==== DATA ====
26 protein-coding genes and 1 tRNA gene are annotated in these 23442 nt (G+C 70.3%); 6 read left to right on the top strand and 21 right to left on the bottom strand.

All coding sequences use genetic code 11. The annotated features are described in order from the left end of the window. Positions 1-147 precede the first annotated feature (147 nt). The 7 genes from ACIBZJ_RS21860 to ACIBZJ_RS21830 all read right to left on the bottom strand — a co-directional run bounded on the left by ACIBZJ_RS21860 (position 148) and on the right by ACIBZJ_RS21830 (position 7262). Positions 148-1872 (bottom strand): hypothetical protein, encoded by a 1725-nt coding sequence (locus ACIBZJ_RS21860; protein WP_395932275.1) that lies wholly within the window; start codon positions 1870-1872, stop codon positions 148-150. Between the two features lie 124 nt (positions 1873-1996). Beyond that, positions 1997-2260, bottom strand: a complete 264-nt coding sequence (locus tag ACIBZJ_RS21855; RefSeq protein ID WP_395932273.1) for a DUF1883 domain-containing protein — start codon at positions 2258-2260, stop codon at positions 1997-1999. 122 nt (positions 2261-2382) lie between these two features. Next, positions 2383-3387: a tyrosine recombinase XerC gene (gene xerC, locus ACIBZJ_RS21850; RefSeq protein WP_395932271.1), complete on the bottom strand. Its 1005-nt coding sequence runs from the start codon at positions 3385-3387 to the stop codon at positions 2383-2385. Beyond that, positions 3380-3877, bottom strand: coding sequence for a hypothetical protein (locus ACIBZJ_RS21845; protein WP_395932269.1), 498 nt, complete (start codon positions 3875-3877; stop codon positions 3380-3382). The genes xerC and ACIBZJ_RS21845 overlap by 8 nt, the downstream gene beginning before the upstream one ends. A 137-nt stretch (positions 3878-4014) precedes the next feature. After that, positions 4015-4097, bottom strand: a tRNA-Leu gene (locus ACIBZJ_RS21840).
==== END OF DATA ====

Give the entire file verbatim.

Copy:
26 protein-coding genes and 1 tRNA gene are annotated in these 23442 nt (G+C 70.3%); 6 read left to right on the top strand and 21 right to left on the bottom strand.

All coding sequences use genetic code 11. The annotated features are described in order from the left end of the window. Positions 1-147 precede the first annotated feature (147 nt). The 7 genes from ACIBZJ_RS21860 to ACIBZJ_RS21830 all read right to left on the bottom strand — a co-directional run bounded on the left by ACIBZJ_RS21860 (position 148) and on the right by ACIBZJ_RS21830 (position 7262). Positions 148-1872 (bottom strand): hypothetical protein, encoded by a 1725-nt coding sequence (locus ACIBZJ_RS21860; protein WP_395932275.1) that lies wholly within the window; start codon positions 1870-1872, stop codon positions 148-150. Between the two features lie 124 nt (positions 1873-1996). Beyond that, positions 1997-2260, bottom strand: a complete 264-nt coding sequence (locus tag ACIBZJ_RS21855; RefSeq protein ID WP_395932273.1) for a DUF1883 domain-containing protein — start codon at positions 2258-2260, stop codon at positions 1997-1999. 122 nt (positions 2261-2382) lie between these two features. Next, positions 2383-3387: a tyrosine recombinase XerC gene (gene xerC, locus ACIBZJ_RS21850; RefSeq protein WP_395932271.1), complete on the bottom strand. Its 1005-nt coding sequence runs from the start codon at positions 3385-3387 to the stop codon at positions 2383-2385. Beyond that, positions 3380-3877, bottom strand: coding sequence for a hypothetical protein (locus ACIBZJ_RS21845; protein WP_395932269.1), 498 nt, complete (start codon positions 3875-3877; stop codon positions 3380-3382). The genes xerC and ACIBZJ_RS21845 overlap by 8 nt, the downstream gene beginning before the upstream one ends. A 137-nt stretch (positions 3878-4014) precedes the next feature. After that, positions 4015-4097, bottom strand: a tRNA-Leu gene (locus ACIBZJ_RS21840).